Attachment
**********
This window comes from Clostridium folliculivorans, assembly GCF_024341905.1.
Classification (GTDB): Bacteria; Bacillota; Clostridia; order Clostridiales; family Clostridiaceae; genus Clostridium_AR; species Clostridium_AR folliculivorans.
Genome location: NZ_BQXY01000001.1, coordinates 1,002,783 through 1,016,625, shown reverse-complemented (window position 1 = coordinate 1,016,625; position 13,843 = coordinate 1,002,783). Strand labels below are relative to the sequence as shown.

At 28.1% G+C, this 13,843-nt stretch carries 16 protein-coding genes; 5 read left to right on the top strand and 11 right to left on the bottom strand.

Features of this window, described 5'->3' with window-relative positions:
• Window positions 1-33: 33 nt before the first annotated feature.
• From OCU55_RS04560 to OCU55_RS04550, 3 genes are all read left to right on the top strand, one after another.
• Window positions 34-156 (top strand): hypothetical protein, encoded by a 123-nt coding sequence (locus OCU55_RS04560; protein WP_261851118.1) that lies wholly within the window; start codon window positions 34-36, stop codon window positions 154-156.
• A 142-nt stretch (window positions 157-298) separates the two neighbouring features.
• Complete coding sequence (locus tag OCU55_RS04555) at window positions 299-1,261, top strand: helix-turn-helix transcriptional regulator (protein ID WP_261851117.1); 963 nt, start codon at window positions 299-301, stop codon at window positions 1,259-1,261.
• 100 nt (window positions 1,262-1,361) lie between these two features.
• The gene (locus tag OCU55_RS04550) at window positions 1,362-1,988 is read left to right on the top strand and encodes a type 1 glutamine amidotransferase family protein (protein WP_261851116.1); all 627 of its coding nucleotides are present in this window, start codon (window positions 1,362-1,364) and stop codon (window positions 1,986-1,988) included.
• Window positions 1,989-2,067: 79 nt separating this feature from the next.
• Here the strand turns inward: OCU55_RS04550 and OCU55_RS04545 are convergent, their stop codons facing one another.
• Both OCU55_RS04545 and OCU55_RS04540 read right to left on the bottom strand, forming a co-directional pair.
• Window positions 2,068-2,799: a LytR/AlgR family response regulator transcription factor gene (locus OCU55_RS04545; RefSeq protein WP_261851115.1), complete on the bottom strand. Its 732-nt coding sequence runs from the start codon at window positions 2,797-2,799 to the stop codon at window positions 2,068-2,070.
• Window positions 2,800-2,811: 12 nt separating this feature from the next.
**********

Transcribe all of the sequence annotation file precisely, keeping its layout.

This window comes from Clostridium folliculivorans, assembly GCF_024341905.1.
Classification (GTDB): Bacteria; Bacillota; Clostridia; order Clostridiales; family Clostridiaceae; genus Clostridium_AR; species Clostridium_AR folliculivorans.
Genome location: NZ_BQXY01000001.1, coordinates 1,002,783 through 1,016,625, shown reverse-complemented (window position 1 = coordinate 1,016,625; position 13,843 = coordinate 1,002,783). Strand labels below are relative to the sequence as shown.

At 28.1% G+C, this 13,843-nt stretch carries 16 protein-coding genes; 5 read left to right on the top strand and 11 right to left on the bottom strand.

Features of this window, described 5'->3' with window-relative positions:
• Window positions 1-33: 33 nt before the first annotated feature.
• From OCU55_RS04560 to OCU55_RS04550, 3 genes are all read left to right on the top strand, one after another.
• Window positions 34-156 (top strand): hypothetical protein, encoded by a 123-nt coding sequence (locus OCU55_RS04560; protein WP_261851118.1) that lies wholly within the window; start codon window positions 34-36, stop codon window positions 154-156.
• A 142-nt stretch (window positions 157-298) separates the two neighbouring features.
• Complete coding sequence (locus tag OCU55_RS04555) at window positions 299-1,261, top strand: helix-turn-helix transcriptional regulator (protein ID WP_261851117.1); 963 nt, start codon at window positions 299-301, stop codon at window positions 1,259-1,261.
• 100 nt (window positions 1,262-1,361) lie between these two features.
• The gene (locus tag OCU55_RS04550) at window positions 1,362-1,988 is read left to right on the top strand and encodes a type 1 glutamine amidotransferase family protein (protein WP_261851116.1); all 627 of its coding nucleotides are present in this window, start codon (window positions 1,362-1,364) and stop codon (window positions 1,986-1,988) included.
• Window positions 1,989-2,067: 79 nt separating this feature from the next.
• Here the strand turns inward: OCU55_RS04550 and OCU55_RS04545 are convergent, their stop codons facing one another.
• Both OCU55_RS04545 and OCU55_RS04540 read right to left on the bottom strand, forming a co-directional pair.
• Window positions 2,068-2,799: a LytR/AlgR family response regulator transcription factor gene (locus OCU55_RS04545; RefSeq protein WP_261851115.1), complete on the bottom strand. Its 732-nt coding sequence runs from the start codon at window positions 2,797-2,799 to the stop codon at window positions 2,068-2,070.
• Window positions 2,800-2,811: 12 nt separating this feature from the next.